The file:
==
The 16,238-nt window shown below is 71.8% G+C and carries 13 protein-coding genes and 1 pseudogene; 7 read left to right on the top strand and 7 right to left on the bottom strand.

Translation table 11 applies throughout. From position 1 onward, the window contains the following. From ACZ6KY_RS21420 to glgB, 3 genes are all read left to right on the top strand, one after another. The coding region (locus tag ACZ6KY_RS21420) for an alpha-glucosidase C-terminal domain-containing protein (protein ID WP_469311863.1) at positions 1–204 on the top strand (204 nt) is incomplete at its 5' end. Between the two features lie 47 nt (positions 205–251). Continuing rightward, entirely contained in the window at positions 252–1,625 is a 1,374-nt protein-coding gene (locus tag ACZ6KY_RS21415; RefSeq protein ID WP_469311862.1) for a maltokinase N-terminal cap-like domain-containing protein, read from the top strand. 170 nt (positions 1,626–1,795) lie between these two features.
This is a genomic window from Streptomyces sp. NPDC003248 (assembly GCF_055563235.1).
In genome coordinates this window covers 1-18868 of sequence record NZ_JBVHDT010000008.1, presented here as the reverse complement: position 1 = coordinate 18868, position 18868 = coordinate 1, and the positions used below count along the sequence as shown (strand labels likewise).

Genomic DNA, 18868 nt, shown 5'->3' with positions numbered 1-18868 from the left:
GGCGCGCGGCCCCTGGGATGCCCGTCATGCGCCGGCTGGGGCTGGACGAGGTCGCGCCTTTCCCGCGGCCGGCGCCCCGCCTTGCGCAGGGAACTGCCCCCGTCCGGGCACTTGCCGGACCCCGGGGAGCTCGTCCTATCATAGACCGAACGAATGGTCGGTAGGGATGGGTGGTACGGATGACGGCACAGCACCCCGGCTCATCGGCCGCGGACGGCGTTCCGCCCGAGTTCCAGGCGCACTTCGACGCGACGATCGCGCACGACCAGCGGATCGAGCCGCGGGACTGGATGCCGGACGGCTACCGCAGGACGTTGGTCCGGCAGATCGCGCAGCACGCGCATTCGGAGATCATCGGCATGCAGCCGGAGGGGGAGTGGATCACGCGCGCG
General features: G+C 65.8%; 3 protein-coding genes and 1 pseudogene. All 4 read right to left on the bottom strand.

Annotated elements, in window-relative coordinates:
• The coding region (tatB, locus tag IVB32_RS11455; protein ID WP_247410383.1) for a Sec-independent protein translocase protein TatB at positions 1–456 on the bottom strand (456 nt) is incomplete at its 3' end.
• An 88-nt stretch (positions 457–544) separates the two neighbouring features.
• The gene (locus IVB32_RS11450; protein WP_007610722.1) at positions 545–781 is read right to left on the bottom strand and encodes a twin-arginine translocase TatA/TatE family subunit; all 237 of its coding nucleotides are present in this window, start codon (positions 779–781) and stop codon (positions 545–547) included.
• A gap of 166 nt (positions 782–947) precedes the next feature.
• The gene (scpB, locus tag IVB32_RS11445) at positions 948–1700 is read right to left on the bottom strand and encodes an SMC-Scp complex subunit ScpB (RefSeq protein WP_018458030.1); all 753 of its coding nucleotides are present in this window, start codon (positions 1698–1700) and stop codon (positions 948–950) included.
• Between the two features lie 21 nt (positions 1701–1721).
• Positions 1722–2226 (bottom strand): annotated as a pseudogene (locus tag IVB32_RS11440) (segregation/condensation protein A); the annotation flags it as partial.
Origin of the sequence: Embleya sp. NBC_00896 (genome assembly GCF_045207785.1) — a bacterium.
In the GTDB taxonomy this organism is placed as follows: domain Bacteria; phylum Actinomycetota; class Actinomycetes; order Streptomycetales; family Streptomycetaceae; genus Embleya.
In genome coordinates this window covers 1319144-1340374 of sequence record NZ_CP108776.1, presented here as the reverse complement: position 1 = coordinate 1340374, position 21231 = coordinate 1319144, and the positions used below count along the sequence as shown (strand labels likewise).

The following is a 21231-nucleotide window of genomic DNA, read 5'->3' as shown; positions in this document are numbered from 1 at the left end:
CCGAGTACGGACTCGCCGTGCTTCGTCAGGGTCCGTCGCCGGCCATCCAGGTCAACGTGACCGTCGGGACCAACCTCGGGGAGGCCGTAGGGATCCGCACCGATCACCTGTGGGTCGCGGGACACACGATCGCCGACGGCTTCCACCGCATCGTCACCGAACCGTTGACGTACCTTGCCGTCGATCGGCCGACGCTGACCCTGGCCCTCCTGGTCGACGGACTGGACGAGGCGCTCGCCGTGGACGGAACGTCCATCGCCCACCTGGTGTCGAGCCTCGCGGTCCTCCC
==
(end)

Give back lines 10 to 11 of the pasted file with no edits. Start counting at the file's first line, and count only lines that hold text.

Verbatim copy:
• An 88-nt stretch (positions 457–544) separates the two neighbouring features.
• The gene (locus IVB32_RS11450; protein WP_007610722.1) at positions 545–781 is read right to left on the bottom strand and encodes a twin-arginine translocase TatA/TatE family subunit; all 237 of its coding nucleotides are present in this window, start codon (positions 779–781) and stop codon (positions 545–547) included.